A Practical Example: Sending a Notification to Slack When Memory Use Is High
Usually, we think of alerts being for critical events. But it can be useful to be notified when something unusual but not necessarily critically urgent occurs. One way to surface interesting and unusual events is to set an alert and post notifications to a Slack channel. Then anyone who is interested can take a look when they have time.
Setting Up a Slack Callback Link
If you don't have your own Grafana environment, I've created a Docker compose file to help you get started here. This tutorial uses the default metrics provided by Prometheus, but you can use any metrics source.
First, we will set up a Slack app and get our Slack callback link. Creating a Slack app is easy. Just log in to Slack.com and go to https://api.slack.com/apps?new_app=1.
You should see a view like the one below. Choose to create an app from scratch.
Next, pick a name and select one of your Slack workspaces for the app to run in. If you don't have a Slack workspace, you can create one for free via Slack's website. See a screenshot of my setup below.
Finally, click the button that says Incoming Webhooks.
Then select the sliding button that says off by default so that it turns green. Once that is done, an Add New Webhook to Workspace button should appear. Click that button and select a channel for your webhook.
Choose whichever channel you wish and click to continue.
The last step in Slack is to copy the webhook URL.
That's all it takes to set up webhooks in Slack.
Setting Up the Alert in Grafana
Next, we'll set up the contact point in Grafana. Select the Alert option in the sidebar and switch to the tab for contact points.
In the contact points menu, we can set a name and then select a contact point type from the dropdown menu.
Once you select a contact point type, you will be shown a bunch of form boxes. But you don't actually need to fill most of them in. Just scroll down and populate the box that says Webhook URL.
Hit the Save contact point button and you will have created your Slack contact point. It took a lot of screenshots, but overall it's a pretty simple process. One thing to keep in mind is that your webhook URL should not be shared publicly. All anyone needs to post messages to your Slack is that URL.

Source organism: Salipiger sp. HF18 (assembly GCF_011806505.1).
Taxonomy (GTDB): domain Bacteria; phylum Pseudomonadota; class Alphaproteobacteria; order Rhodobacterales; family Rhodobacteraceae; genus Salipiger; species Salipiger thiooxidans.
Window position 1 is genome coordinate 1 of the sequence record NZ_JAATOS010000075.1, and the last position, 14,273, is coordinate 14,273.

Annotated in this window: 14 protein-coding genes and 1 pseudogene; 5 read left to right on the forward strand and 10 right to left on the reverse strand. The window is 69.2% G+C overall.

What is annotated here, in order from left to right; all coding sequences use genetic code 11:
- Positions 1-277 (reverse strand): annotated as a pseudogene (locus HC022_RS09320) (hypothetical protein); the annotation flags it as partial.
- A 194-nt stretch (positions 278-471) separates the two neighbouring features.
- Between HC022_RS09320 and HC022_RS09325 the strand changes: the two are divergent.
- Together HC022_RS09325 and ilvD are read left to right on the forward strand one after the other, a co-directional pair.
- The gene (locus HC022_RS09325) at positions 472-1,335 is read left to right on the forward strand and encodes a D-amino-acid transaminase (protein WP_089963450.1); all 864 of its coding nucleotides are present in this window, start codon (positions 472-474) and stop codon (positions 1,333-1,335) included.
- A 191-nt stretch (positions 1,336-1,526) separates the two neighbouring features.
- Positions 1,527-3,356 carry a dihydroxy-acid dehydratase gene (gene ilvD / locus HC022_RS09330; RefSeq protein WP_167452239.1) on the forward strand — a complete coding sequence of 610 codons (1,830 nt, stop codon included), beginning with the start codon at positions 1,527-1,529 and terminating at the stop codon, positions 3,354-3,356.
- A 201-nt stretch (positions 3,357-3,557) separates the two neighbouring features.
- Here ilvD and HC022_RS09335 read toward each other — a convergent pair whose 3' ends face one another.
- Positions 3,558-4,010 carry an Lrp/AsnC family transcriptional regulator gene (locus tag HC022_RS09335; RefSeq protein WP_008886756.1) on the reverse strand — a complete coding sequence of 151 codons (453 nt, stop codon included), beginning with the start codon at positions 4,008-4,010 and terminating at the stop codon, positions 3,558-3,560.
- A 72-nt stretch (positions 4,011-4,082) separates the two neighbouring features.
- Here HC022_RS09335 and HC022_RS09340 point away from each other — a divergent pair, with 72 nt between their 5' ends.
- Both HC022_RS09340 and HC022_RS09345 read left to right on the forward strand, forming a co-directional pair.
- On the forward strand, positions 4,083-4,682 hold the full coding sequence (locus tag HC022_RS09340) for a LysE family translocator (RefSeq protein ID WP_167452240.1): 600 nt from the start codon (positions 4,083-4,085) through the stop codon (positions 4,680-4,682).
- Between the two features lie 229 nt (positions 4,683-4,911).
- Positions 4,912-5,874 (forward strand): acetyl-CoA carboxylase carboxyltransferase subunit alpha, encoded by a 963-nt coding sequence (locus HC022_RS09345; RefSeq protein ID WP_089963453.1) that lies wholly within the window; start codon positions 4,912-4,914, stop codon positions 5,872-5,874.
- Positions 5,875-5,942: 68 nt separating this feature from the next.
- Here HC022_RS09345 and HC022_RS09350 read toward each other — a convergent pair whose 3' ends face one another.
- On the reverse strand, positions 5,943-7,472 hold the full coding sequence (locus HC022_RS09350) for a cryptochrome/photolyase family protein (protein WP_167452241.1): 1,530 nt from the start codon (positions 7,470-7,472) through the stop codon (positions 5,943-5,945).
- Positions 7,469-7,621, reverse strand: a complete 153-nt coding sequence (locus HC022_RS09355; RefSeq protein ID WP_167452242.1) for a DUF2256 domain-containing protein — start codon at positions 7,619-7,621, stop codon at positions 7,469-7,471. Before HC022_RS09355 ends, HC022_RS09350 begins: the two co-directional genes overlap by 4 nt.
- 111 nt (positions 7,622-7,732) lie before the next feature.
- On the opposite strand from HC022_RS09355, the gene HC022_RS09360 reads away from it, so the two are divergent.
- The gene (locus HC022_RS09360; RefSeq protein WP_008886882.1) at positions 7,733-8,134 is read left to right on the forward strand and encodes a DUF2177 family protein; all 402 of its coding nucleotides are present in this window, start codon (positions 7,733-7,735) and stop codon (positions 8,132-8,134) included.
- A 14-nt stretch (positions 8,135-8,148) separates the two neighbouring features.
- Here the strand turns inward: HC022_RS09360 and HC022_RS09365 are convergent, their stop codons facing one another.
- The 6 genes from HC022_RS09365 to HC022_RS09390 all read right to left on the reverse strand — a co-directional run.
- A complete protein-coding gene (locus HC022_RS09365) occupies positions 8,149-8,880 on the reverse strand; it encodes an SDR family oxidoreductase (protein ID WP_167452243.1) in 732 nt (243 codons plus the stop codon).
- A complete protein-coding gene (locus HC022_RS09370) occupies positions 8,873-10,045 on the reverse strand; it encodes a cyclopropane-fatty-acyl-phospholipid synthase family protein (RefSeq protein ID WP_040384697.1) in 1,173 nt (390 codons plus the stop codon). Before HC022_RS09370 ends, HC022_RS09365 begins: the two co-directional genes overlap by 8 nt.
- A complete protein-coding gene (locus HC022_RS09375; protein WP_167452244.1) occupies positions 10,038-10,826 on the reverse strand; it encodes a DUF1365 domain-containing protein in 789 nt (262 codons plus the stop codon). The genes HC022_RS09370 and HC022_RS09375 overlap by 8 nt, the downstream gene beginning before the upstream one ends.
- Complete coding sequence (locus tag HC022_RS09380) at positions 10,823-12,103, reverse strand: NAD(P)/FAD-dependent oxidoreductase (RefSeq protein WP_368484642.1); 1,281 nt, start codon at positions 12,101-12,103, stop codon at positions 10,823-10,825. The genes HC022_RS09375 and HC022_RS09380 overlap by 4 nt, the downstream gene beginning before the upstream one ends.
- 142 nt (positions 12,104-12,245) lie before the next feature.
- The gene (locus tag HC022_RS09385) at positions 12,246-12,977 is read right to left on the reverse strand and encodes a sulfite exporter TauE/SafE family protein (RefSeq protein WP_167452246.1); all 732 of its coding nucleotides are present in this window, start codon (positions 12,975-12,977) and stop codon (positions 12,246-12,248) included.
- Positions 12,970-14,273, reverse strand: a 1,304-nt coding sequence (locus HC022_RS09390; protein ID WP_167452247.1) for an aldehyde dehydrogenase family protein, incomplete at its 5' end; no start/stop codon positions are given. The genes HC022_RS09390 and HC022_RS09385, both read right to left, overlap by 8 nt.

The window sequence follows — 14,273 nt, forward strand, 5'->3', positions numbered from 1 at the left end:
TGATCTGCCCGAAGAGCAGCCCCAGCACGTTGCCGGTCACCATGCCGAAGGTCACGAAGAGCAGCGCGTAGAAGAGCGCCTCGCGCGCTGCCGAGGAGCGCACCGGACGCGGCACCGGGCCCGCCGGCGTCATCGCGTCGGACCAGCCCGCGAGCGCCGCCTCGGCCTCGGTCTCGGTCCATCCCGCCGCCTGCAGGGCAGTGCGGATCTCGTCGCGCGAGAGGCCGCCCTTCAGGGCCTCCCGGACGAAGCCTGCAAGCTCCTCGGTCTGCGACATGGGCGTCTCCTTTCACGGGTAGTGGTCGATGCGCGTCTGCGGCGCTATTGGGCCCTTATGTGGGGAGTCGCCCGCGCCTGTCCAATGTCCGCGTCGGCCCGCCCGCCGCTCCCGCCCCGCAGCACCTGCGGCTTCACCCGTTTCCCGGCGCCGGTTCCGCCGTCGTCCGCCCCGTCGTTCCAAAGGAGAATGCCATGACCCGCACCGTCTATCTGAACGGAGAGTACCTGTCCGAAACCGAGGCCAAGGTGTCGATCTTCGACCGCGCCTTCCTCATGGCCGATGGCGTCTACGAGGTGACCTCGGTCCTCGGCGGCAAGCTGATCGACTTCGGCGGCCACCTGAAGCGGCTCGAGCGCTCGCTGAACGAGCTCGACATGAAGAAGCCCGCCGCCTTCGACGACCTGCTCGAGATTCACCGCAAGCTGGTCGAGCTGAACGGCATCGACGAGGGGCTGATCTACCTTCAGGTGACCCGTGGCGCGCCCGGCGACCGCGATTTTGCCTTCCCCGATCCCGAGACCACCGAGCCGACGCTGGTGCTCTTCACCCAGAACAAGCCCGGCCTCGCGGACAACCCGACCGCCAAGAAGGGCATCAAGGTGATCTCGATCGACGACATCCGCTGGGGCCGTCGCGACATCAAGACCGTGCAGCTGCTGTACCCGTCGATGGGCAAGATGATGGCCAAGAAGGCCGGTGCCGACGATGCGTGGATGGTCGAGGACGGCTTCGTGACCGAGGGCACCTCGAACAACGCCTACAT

Now for the fun part: setting up your alert rule to send messages. For this demo, we are setting an alert trigger when our allocated heap memory exceeds 52 megabytes.
To do that I've set up a query for go_memstats_heap_alloc_bytes. Just type mem into the search box, and Grafana will display all the available metrics that contain that substring. Then update the condition from the default value of 3 to 52 million. Grafana will put a red line on the graph to show you where exactly your trigger is in context.
The last step is to create a notification policy to channel alert messages to Slack. Go to the notification policies tab in the alert section of Grafana and click the New specific policy button.
I need to set matching labels for my alert rule, which are Demo=True. Then in the contact point dropdown menu, select Slack. Then click Save Policy.
Here's the message I get in Slack.
In this post, we covered everything you need to know about how to implement your own Grafana alerts.
This post was written by Nicholas Sledgianowski. Nicholas is a software engineer with over six years of experience working at agencies and product companies. He has developed a wide range of software including microservices, data pipelines, platforms as a service, and even the occasional monolith. For the last few years he has worked in a DevOps environment building and supporting the services that power voice assistant programs.